2 percent property tax cap remains sticking point for state budget

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There are only two weeks to go before the state budget is due, but there remain numerous unresolved issues, including making a 2 percent property tax cap permanent.

Paul Wentz, of Huntington, says something has to be done about Long Island's high property taxes, which was the aim of a tax cap passed in 2011. It limits the tax hikes that school districts and local governments can impose to 2 percent a year. That law needs to be renewed periodically, but now there's a move to make it permanent.

The state Senate has approved the permanent cap; the state Assembly has not.

Suburban lawmakers say there's been some pushback from legislators who represent New York City.

"I think they're looking for leverage on other issues, such as rent control, to be able to get what they want," says state Assemblyman Fred Thiele.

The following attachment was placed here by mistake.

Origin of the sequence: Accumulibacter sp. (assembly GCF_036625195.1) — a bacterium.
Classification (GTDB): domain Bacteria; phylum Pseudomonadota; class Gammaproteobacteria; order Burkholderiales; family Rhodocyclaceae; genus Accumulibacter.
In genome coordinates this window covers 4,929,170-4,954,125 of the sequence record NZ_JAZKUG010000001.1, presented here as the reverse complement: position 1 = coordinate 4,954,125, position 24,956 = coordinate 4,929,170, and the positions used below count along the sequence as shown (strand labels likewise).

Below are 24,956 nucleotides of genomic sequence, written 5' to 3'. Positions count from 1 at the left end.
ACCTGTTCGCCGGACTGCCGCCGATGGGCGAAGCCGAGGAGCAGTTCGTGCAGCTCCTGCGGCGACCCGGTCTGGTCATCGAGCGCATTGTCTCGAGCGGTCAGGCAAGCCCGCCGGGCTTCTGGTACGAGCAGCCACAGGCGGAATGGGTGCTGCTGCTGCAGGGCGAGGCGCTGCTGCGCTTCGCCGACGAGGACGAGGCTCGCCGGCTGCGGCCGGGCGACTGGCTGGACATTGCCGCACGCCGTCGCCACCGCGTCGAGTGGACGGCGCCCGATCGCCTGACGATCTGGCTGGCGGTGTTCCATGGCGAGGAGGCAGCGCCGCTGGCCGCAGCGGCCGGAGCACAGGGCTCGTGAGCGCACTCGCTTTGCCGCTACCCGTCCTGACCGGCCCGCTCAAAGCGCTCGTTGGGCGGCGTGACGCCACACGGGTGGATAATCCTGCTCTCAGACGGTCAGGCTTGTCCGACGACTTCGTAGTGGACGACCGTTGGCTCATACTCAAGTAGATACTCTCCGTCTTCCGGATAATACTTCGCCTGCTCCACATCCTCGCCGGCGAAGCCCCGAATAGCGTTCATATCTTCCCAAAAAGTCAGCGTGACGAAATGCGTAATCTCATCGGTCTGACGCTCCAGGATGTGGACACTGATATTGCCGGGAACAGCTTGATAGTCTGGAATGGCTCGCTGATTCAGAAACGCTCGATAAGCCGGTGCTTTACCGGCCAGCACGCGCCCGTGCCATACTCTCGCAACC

The tax cap is popular among homeowners, but school officials have complained that through the years it's made it difficult for them to add new programs or even fund some existing programs.

Joe Dragone, assistant superintendent for Roslyn schools, says that while the cap has been beneficial in many ways, he says it can always be unfair to school districts. He says anything that's out of the school district's control, like pension costs, should be excluded from the cap.

The state budget is due by April 1. Gov. Andrew Cuomo has said he will not sign it unless lawmakers make permanent the 2 percent tax cap.

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